“Our platform is the biggest for SMEs. Why? Because of the community we have created. It’s also an acquisition tool. Since 2010, we have held events in every major city. There’s an event every day – in Solo, Garut, Medan, Aceh. And at every event, there’s always 100 new SMEs who join Bukalapak. It’s a free acquisition tool and it’s organic. It has a strong word-of-mouth appeal. For me, it’s quite a unique business model. Ultimately, we want to SMEs to be the solid foundation of our economy.”
Zaky has had his struggles. “Back in 2010, we had zero SMEs who wanted to join with us,” he says. “No one was visiting Bukalapak. I just started with my friend Nugroho in my boarding house room. It was a small room and we did all the activities there: working, eating, sleeping. It was crazy. We both realised that we couldn’t forever be engineers. Because who was going to be the marketer?
“I decided to visit the SMEs on the streets, in the markets, invited them personally to join Bukalapak. Many of them didn’t have cellphones in 2010. We struggled a lot. But among 100 SMEs that we approached, five of them already had a cellphone. We helped them to set up accounts, step by step. If they didn’t have email, we helped them to make an email account.
“We had to teach them slowly, step by step. But every day we got five more, and we did it consistently. And then it grew. And I was energised. It felt like having a baby. We felt like missionaries, spreading the good thing for the people.
“After a year, the numbers increased a lot. It kept growing. We approached the bicycle SMEs and the Fixie bicycle was on trend. Bukalapak became the biggest website for the bicycle SMEs. It was right we that we approach the bicycle community because our office is in South Jakarta. They have the biggest bicycle community.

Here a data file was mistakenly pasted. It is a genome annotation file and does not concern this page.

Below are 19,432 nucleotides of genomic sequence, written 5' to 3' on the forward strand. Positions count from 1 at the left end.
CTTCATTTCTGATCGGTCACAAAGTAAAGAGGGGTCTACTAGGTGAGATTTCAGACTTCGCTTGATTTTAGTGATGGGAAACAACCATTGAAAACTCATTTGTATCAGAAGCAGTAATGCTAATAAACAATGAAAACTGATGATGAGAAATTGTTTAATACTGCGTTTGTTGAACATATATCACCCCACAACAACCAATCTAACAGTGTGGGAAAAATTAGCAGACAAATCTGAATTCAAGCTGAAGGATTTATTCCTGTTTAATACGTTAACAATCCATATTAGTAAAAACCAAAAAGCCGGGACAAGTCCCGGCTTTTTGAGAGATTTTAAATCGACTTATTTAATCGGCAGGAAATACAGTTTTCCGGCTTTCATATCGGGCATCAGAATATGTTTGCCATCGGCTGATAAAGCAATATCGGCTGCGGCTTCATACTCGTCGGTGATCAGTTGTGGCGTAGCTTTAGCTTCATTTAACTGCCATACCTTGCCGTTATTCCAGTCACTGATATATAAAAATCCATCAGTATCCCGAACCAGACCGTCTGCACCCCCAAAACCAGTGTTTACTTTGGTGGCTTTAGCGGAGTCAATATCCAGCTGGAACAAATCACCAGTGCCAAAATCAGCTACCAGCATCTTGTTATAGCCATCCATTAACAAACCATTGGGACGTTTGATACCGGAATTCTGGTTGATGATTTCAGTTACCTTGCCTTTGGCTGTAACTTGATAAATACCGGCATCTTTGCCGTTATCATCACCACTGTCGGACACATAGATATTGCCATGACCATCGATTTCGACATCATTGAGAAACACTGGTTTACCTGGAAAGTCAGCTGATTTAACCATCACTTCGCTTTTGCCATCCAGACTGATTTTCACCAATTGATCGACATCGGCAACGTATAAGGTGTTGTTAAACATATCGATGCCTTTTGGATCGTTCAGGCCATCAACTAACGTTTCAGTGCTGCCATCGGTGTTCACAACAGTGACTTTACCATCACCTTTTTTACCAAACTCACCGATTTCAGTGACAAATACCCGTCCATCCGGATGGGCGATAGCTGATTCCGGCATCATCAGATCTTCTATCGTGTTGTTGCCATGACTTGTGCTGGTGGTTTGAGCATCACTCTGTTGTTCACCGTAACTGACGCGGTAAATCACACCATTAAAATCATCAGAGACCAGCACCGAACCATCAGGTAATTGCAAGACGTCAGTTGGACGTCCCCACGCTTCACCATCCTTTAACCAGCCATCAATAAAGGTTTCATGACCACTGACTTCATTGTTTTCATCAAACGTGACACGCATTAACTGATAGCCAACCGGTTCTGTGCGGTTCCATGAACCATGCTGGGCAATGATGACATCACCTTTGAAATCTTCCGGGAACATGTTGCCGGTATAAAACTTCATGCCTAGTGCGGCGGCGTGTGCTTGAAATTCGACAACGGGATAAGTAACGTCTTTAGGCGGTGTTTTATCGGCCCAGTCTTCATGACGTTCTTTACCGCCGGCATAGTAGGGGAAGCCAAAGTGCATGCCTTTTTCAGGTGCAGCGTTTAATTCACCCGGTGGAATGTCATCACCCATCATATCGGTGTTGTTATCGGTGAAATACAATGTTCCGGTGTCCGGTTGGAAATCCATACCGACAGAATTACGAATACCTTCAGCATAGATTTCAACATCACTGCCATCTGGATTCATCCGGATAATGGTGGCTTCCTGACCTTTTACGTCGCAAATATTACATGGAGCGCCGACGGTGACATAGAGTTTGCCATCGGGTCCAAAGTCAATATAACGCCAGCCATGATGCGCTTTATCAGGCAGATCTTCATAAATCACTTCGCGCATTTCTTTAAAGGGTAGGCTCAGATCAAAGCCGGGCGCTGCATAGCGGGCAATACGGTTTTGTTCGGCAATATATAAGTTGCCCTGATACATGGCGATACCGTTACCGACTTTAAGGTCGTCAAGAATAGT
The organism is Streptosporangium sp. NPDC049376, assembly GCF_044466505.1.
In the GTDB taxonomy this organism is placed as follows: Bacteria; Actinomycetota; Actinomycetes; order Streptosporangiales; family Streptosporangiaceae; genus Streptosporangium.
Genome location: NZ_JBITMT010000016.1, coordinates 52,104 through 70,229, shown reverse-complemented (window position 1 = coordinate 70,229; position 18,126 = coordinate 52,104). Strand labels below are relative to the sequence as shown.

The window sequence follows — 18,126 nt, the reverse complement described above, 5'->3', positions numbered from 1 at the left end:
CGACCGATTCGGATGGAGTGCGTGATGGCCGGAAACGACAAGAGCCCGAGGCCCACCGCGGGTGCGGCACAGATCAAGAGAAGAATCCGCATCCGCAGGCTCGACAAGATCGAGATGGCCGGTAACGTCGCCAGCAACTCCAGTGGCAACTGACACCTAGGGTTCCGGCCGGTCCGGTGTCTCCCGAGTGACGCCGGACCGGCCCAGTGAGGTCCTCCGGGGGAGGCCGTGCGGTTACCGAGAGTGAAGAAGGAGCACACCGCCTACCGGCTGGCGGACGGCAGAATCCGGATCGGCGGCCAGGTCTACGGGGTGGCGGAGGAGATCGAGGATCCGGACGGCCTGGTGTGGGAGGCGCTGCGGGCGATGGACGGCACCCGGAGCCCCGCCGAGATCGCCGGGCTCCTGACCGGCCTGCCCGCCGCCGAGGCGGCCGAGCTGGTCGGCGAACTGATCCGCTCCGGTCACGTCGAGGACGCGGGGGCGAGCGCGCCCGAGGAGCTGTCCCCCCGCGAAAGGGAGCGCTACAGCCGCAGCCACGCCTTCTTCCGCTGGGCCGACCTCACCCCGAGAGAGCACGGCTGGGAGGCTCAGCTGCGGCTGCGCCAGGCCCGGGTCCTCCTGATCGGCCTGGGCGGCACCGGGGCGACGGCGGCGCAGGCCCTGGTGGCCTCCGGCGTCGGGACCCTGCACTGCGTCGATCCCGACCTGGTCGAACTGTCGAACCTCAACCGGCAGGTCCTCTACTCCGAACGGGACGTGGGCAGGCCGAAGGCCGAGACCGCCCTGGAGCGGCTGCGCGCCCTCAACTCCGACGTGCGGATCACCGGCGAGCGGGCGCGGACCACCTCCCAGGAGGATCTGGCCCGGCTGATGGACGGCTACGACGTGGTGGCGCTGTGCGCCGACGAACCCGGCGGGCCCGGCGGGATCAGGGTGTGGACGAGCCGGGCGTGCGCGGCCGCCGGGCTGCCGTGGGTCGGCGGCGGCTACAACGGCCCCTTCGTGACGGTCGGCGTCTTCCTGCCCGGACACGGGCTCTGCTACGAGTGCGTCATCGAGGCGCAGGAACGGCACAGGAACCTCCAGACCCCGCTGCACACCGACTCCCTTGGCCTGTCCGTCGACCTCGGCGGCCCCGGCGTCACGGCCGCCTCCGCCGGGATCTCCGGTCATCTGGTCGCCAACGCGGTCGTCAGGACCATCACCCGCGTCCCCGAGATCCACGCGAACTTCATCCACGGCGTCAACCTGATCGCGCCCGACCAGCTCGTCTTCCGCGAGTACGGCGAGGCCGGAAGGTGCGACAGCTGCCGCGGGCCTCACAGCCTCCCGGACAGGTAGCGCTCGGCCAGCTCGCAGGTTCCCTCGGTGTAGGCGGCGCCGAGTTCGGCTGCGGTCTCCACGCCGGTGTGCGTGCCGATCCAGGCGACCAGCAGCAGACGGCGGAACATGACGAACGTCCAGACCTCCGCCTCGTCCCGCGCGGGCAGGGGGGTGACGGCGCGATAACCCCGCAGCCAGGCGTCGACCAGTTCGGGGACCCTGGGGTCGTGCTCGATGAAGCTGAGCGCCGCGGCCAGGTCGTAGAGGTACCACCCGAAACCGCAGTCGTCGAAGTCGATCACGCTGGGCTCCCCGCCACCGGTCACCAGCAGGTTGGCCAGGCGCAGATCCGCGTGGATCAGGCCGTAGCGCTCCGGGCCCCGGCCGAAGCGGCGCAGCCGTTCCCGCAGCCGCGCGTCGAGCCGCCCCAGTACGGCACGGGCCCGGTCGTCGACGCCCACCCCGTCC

“We provided numerous education and training opportunities through interactive events, but the sellers themselves are the ones who built the inner community. It’s been a great help for us to grow the digital SMEs. We are working earnestly to better their livelihood, it’s extremely motivating. Reaching success together is so much more rewarding than enjoying it alone!
“The investors came along a year after we established Bukalapak. And during the first year, we were standing in the middle between go and no go. We enjoy personal satisfaction when we bring a good impact to society. Bukalapak at that time was a weird business concept. There was no revenue. We helped people to sell, but we didn’t charge them for transactions. Because we had no revenue, the SMEs sometimes gave us money! It was fine, but it wasn’t enough. We even thought about shutting it down. We were stuck between making money and idealism.
“I would say we are pretty lucky. An investor from Japan came to our room. Our room was ugly, but he was impressed. We asked why and he said: “Because your company is run by two people, but you’re growing. Imagine if I gave you money, I bet your company will be bigger.’
“He offered pretty huge capital. Then we started to gain confidence because we believed there was a future for the business. Then there was a new trend in 2011. At that time, tech companies were receiving investment backing (Kaskus by Djarum, Detik by CT Group, Yahoo Indonesia by Koprol) and then we got investment. The internet then was pretty strong, gaining momentum. Then we decided to move forward because we could pay ourselves self properly. We could move to a bigger office, we could recruited more professionals.
“Every year we are approached by new investors, from the US, China, Singapore. We are happy that we can be trusted by many investors. Investors want to invest in businesses that have achieved much and hence show potential to be future global leaders. If you focus on your product, you can continue to develop and serve people better, and be grounded on a noble vision that employees, customers and investors can all relate to. Once you are set on those things, investors will be less hesitant to invest in you.”
What are the main challenges Bukalapak faces? “The major challenge when you start a company is no one believes in you,” says Zaky. “My analogy, being an entrepreneur is that it’s like being dumped in the middle of the forest. But we can’t be scared. We should be calm, convince ourselves that we can find a way. When I started Bukalapak I was a bit scared, but when I jumped into it I knew we could be stronger. But it’s not just about mentality, it’s about competition. It’s not about surviving, it’s about an attacking mentality, being more aggressive.”